Microsoft's acquisition of Bethesda is all about Game Pass


It feels like we’ve been holding our collective breath for it without realising. Ever since Microsoft set about fixing Xbox’s weakness in first-party studios with an acquisition spree that started last year – picking up many mid-sized outfits such as Playground Games, Ninja Theory and Obsidian – we’ve been waiting for the megaton, the super-acquisition that would snap up some high-profile studio and treasured franchise. Reports circulated recently that talks to buy Bungie had fallen through. Some figured that an even bigger target might be in play, all the way up to and including super-publishers like EA and Activision Blizzard.

It turns out those speculations were not as wild as you might have thought. Microsoft has announced its intention to buy Bethesda parent ZeniMax for an eye-watering $7.5 billion – three times what it paid for Minecraft maker Mojang, and only a billion short of what Disney paid for Marvel and Lucasfilm combined. This brings mega-franchises The Elder Scrolls, Fallout and Doom within the Xbox fold and increases Microsoft’s roll-call of first-party developers by no less than eight studios, including such storied names Bethesda Game Studios, id Software and Arkane.

Is this the most significant acquisition the games business has ever seen? Yes and no. In pure dollar terms, Tencent’s acquisition of Clash of Clans maker Supercell has it beat, at an astonishing $8.6 billion. It’s hard to put a dollar value on the 2008 merger between Activision and Blizzard owner Vivendi, since it was an exchange of shares and ownership stakes, but it was in the same ballpark – and Blizzard was such a prize that it took possession of half the new company’s name as part of the deal. Away from the numbers, Minecraft penetrates far deeper into the general public consciousness than any Bethesda properties, even Doom, as well as having a broader demographic reach. But I don’t think we’ve ever seen such a showy power move from a platform holder: snapping up a big publisher, a network of talented studios and a slew of valuable properties in one move.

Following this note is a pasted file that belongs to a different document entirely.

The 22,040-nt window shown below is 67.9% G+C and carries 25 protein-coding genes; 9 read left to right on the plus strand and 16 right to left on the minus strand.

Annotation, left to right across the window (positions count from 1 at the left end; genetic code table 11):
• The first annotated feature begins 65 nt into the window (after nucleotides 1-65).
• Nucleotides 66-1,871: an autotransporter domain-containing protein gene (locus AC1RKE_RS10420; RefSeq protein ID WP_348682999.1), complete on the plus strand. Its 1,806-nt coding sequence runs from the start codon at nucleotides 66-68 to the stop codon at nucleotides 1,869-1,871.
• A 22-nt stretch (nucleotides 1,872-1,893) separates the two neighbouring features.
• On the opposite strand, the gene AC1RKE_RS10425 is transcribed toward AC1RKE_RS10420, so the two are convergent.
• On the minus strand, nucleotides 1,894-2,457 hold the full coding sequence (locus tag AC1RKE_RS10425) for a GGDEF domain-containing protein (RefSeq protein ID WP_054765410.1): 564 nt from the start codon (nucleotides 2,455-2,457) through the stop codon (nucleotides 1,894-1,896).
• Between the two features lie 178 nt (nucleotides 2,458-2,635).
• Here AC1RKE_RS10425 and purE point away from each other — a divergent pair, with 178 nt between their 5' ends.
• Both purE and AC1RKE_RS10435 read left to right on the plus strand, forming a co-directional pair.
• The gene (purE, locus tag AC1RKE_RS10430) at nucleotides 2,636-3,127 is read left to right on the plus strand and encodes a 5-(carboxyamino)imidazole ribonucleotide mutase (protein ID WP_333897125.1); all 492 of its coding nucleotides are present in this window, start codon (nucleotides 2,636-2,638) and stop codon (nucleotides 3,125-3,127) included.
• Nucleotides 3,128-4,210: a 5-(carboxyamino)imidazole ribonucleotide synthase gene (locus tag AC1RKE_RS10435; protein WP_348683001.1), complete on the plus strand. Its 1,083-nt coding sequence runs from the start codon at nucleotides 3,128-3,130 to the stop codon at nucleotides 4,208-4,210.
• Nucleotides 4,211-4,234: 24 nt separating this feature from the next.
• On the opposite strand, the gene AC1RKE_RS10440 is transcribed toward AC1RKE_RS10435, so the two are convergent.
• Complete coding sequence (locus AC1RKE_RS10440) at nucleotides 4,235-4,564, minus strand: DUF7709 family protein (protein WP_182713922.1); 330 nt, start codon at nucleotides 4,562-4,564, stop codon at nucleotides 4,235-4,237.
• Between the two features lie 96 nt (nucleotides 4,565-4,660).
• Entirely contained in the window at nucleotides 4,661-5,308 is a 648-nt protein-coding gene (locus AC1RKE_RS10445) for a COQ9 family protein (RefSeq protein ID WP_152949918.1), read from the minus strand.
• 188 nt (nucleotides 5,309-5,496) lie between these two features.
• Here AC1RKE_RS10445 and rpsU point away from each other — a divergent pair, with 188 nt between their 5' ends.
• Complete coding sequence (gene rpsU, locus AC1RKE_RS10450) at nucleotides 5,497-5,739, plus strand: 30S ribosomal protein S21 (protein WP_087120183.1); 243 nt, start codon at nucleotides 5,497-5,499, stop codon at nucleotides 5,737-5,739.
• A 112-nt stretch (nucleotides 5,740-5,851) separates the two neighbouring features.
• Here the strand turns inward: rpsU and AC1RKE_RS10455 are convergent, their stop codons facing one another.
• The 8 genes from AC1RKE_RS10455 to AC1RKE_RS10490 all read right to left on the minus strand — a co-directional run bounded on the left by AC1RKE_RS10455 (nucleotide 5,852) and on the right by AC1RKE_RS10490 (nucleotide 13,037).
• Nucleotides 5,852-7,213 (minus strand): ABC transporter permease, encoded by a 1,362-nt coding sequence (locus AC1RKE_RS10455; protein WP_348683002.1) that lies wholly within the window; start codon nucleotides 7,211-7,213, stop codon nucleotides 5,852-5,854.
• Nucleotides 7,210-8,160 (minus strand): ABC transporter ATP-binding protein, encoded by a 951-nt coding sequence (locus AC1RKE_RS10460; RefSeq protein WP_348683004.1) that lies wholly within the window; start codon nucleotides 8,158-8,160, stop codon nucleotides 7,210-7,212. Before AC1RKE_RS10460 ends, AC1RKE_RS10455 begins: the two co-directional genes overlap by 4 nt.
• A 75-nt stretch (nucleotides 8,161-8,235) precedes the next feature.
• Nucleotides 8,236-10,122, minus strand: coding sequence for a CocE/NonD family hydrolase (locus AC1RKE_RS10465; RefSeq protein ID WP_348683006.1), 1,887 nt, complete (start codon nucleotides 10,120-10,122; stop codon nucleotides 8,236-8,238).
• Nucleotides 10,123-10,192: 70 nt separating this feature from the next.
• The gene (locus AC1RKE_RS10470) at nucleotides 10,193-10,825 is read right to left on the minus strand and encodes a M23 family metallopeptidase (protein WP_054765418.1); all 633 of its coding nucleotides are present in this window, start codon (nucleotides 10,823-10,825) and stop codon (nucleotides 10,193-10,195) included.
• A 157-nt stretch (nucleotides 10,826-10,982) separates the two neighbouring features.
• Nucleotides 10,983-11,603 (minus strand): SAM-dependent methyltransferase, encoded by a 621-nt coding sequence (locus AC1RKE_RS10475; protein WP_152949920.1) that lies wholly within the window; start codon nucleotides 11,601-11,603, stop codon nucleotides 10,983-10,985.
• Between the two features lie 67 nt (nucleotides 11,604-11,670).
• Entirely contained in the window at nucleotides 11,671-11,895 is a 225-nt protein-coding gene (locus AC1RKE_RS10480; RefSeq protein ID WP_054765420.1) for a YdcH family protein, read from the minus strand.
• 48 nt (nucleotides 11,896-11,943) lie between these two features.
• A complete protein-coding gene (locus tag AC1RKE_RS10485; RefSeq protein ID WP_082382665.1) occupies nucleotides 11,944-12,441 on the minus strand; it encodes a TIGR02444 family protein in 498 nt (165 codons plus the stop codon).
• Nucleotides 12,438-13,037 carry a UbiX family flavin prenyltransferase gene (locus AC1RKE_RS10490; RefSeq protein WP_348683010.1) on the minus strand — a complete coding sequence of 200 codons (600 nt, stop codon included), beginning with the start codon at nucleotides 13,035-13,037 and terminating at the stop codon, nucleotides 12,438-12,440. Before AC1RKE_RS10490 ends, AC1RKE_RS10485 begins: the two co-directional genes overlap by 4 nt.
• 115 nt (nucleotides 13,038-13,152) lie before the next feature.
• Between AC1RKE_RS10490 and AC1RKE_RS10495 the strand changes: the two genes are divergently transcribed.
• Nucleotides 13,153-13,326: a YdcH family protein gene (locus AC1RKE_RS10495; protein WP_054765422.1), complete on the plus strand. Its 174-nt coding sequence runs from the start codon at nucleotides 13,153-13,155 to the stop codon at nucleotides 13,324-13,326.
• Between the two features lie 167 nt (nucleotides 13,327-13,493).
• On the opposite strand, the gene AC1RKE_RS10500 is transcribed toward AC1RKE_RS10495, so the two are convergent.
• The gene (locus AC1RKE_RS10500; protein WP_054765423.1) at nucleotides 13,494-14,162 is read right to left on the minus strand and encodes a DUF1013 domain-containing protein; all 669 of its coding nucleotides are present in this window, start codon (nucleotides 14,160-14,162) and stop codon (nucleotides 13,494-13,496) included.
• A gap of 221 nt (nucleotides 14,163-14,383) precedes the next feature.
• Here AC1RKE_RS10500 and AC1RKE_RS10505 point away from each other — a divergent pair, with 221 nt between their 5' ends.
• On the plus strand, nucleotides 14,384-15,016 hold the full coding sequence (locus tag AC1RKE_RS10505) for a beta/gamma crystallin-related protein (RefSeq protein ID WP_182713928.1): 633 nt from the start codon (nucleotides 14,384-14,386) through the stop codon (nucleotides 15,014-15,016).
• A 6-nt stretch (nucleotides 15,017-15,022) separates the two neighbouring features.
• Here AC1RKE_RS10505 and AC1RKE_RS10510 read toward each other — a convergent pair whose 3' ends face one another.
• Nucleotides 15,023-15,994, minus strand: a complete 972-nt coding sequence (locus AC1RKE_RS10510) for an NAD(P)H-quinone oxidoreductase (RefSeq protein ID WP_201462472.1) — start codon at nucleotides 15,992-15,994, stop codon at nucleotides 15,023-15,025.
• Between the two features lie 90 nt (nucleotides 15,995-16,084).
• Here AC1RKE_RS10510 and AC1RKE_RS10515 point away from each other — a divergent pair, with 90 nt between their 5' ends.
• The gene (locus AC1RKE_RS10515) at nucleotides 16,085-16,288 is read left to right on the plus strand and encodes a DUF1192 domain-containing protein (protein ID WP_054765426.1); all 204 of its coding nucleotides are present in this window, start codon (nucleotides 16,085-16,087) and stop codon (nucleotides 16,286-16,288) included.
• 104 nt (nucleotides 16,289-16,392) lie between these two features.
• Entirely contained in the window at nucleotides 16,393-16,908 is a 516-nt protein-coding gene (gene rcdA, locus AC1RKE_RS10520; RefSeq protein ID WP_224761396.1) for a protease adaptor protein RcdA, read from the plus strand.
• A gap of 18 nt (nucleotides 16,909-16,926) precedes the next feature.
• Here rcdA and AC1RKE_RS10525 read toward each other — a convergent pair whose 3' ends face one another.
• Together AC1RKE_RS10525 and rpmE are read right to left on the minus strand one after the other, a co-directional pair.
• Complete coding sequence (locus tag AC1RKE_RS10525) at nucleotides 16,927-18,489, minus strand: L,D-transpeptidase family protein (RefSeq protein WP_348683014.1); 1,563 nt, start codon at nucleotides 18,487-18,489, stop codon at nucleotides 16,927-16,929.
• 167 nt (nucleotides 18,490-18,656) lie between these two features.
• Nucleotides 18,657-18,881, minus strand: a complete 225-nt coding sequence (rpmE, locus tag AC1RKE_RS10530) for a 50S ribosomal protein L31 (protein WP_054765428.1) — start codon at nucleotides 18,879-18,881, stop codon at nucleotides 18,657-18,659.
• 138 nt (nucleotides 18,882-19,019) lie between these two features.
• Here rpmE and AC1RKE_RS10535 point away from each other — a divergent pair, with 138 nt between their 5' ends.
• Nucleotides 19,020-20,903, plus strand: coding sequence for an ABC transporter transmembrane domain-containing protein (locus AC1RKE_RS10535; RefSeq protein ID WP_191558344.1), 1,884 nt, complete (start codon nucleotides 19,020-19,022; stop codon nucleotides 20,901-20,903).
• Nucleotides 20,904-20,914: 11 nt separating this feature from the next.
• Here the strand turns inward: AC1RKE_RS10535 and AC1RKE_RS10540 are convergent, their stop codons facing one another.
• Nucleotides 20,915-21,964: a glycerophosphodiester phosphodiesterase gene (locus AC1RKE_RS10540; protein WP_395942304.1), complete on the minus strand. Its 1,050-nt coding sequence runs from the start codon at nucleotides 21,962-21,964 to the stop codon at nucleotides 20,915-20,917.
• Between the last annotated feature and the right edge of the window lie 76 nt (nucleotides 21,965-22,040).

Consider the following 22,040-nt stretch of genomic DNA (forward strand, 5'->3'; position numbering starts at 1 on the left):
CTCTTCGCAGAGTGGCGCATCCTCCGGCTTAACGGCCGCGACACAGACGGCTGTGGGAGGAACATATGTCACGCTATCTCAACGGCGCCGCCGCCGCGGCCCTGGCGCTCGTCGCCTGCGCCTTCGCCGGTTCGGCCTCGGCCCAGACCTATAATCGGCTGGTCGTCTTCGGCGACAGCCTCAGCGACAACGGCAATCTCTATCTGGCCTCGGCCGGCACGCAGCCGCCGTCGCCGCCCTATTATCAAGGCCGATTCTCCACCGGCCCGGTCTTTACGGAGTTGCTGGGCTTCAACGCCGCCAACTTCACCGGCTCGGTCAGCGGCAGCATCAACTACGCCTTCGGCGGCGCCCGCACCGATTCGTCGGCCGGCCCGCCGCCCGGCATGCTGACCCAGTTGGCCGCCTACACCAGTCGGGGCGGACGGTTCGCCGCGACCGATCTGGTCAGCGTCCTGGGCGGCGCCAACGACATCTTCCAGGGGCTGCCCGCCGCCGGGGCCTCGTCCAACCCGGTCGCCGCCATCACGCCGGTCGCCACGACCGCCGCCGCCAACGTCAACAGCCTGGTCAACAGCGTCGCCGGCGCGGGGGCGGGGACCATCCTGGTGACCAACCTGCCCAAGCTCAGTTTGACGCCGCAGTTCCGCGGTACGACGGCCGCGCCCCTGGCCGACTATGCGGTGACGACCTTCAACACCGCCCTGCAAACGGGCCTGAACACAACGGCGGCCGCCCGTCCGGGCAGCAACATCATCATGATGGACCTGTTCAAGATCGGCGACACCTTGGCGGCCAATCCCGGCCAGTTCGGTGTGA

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The assumption, per the old-school console-wars logic, is that Microsoft will make those properties exclusive to Xbox consoles and PC – and that prospective PlayStation 5 owners can kiss goodbye to the thought of playing Bethesda’s hotly anticipated Starfield and The Elder Scrolls 6 on their next console. (And it’s not just PlayStation fans – as a publisher, Bethesda has been a notable supporter of Switch, too.) This would seem to be the immediate value in the deal, and it’s notable it has been announced the day before preorders for Xbox Series X and S open.

Is that really what’s going to happen, though? Microsoft has appeared to think more openly about game platforms in recent years. First, it opened its arms to PC, with cross-buy and cross-save initiatives breaking down a traditional bulwark of the console business and pointing to a future where your one game could live on multiple devices. It made no attempt to wall Minecraft into its garden, allowing the game to continue to flourish on Sony and Nintendo consoles, as well as Google and Apple devices, where it could draw in the biggest audiences and revenues. Microsoft strongly advocated cross-platform multiplayer in the face of resistance from Sony. It started selling its PC games on Valve’s rival storefront, Steam (very successfully). It has even published a couple of games on Switch. And it has just launched Game Streaming, bringing the Xbox catalogue to Android devices via the cloud. For years now, Xbox boss Phil Spencer has been talking to anyone who would listen about using all these tools to address an audience far larger than the ranks of Xbox console owners.